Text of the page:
- Intro: Meconium Aspiration Syndrome (MAS)12:21Paper Chase #1 | Trigeminal nerve stim for ADHD9:02The Gifted Child19:14Paper Chase #2 | Risk Stratification of Febrile Young Infants7:08Access, Equity, and School-Based Health CentersFree Chapter24:50Paper Chase #3 | Abx prescribing in telemedicine8:33The Electronic Medical Record (EMR): The Good, the Bad & the Ugly23:12Antinuclear Antibodies (ANA) Testing15:47Paper Chase #4 | Montelukast and Psych Events6:09Rare Diseases25:26MOCA Time: Supraventricular Tachycardia30:07Paper Chase #5 | Psychosis and ADHD Meds7:56Mailbag6:58
Access, Equity, and School-Based Health Centers
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Andi and Jess talk about the importance of social determinants for children’s health outcomes, particularly where the child lives as an important factor for their health. Jess also talks us through school-based health centers as a model to address equity and the role pediatricians can play in advocating for children’s health.
Along with providing evidence-based clinical care, it is also important to acknowledge and address issues surrounding where kids and families live, learn, sleep, eat, and play.
The saying “a person’s ZIP code is more important than their genetic code” helps underscore how highly relevant social determinants are to an individual’s well-being.
There are several different models of school-based health. Some have clinics on campus with the family signing waivers and the child able to go to the clinic on their own. Some clinics are co-located school clinics with parents having to bring their child for visits as if it were like any community-based clinic. Another model is the a mobile van clinic.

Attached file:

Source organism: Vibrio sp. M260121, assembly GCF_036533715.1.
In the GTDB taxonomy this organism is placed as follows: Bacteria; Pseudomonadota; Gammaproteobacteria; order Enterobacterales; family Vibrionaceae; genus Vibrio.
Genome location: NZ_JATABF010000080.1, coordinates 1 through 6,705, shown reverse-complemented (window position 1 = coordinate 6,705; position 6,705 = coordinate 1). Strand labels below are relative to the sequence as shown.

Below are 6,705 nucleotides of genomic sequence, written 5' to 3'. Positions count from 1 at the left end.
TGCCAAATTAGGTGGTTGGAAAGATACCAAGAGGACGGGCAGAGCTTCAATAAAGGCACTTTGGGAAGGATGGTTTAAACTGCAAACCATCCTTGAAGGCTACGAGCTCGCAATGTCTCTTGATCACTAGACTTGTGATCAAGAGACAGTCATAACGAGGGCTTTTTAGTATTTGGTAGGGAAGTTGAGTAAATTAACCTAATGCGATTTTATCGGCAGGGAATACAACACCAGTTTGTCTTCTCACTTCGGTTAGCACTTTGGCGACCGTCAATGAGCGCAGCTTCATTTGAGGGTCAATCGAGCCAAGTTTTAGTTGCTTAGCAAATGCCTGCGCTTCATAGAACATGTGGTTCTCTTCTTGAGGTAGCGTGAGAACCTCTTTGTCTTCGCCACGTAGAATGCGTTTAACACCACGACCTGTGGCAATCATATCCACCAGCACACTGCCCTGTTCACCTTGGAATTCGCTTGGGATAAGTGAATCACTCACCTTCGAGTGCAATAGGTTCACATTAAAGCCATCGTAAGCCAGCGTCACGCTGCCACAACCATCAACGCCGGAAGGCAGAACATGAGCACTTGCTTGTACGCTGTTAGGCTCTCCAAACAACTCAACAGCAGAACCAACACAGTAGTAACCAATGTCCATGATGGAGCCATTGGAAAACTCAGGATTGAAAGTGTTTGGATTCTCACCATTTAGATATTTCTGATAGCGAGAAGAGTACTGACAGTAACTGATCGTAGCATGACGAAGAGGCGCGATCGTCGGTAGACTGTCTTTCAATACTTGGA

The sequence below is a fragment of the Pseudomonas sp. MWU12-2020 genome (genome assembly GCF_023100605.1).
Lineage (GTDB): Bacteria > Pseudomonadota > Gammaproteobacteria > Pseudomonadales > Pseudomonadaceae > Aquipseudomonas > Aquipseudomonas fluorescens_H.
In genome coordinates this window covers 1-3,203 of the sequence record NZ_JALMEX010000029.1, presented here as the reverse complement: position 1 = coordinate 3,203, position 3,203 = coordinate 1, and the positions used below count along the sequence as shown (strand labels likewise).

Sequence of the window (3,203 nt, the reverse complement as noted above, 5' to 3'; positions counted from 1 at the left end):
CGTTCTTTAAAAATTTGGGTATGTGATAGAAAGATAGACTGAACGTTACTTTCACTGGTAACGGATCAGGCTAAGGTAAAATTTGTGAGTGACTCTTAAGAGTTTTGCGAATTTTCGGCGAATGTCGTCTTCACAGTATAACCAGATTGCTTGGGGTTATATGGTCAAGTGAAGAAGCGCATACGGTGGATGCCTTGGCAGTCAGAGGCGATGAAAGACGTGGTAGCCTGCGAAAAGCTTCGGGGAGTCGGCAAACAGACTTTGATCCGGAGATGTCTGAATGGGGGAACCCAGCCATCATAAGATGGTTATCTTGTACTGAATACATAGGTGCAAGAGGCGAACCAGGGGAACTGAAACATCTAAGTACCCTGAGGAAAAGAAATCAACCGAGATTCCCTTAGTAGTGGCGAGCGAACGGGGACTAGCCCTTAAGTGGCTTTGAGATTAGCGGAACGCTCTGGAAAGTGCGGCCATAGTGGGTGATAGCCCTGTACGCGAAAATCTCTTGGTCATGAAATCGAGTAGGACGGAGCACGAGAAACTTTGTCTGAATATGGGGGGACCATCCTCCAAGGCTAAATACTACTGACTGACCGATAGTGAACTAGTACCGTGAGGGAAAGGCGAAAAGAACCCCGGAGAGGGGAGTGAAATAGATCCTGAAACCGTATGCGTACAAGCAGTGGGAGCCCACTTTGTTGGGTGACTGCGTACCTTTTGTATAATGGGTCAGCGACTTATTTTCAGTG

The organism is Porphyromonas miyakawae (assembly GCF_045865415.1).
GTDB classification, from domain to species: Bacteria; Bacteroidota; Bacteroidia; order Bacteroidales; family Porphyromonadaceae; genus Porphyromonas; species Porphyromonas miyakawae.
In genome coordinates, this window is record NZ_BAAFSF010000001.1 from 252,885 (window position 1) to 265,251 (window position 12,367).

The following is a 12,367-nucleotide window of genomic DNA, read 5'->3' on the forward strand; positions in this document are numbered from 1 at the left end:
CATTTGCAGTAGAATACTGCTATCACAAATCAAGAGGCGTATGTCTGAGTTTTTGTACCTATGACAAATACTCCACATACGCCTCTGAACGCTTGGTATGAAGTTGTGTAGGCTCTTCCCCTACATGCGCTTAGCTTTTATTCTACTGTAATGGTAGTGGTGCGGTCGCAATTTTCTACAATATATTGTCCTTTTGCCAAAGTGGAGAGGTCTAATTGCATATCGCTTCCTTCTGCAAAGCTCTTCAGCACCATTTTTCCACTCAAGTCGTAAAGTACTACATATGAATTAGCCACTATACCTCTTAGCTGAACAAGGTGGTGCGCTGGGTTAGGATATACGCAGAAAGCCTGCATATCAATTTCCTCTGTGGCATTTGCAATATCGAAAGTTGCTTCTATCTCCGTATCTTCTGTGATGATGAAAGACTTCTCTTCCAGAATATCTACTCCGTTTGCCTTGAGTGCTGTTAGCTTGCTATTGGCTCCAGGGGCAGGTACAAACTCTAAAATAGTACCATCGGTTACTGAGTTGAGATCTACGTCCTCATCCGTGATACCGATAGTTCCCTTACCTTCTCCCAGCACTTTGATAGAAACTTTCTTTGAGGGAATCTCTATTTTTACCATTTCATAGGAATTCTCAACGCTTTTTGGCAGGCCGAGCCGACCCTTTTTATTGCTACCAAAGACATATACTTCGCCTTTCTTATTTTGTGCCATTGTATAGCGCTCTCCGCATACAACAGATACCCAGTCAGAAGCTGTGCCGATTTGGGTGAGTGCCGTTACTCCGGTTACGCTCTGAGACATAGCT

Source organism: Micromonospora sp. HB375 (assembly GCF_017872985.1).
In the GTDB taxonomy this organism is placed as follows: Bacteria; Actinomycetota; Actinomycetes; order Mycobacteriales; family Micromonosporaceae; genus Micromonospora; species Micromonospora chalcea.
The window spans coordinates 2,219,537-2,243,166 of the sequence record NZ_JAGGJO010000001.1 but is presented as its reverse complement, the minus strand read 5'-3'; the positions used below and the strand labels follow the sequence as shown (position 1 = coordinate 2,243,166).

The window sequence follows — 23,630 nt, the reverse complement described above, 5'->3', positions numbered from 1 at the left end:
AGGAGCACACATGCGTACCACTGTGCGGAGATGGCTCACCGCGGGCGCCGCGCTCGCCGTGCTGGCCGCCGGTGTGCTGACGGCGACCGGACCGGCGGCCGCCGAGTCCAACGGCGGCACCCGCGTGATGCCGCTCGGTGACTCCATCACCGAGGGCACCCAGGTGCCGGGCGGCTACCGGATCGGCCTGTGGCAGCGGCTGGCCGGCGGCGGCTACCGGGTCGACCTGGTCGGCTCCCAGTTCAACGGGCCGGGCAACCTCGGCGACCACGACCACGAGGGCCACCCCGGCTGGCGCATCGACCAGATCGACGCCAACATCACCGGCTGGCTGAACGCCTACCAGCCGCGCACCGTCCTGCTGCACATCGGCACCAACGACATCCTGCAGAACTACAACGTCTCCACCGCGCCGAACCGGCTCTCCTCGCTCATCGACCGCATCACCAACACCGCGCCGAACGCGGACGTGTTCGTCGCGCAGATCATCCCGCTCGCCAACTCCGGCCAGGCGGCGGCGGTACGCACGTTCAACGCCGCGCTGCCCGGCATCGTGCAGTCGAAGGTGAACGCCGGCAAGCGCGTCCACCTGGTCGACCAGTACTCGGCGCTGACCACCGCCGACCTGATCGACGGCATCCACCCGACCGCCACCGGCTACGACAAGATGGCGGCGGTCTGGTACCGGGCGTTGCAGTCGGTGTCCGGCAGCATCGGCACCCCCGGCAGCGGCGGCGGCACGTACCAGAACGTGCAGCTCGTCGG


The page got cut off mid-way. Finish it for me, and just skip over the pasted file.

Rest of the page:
A 2016 systematic review by The Community Preventive Services Task Force found that the presence and the use of school-based health centers was associated with improved educational outcomes (e.g. higher grade point averages, lower suspension rates) and improved health related outcomes (e.g. higher vaccination rates, decreased asthma morbidity and decreased emergency department use).
The review concludes that because school-based health clinics improve educational and health-related outcomes in disadvantaged students, they can be effective in advancing health equity.
Knopf JA et al. PSchool-Based Health Centers to Advance Health Equity: A Community Guide Systematic Review.. Am J Prev Med. 2016 Jul;51(1):114-26. PMID: 27320215
Asking about missed school days can help provide a better sense of how much a disease is affecting school life.
- As Dr. Schumer shares, Pediatricians can get involved and advocate for their patients in a number of different ways such as writing an op-ed, joining a local chapter of the American Academy of Pediatrics, going to a neighborhood association meeting or getting involved in the local government. The School-Based Health Alliance is another great resource to find ways to participate.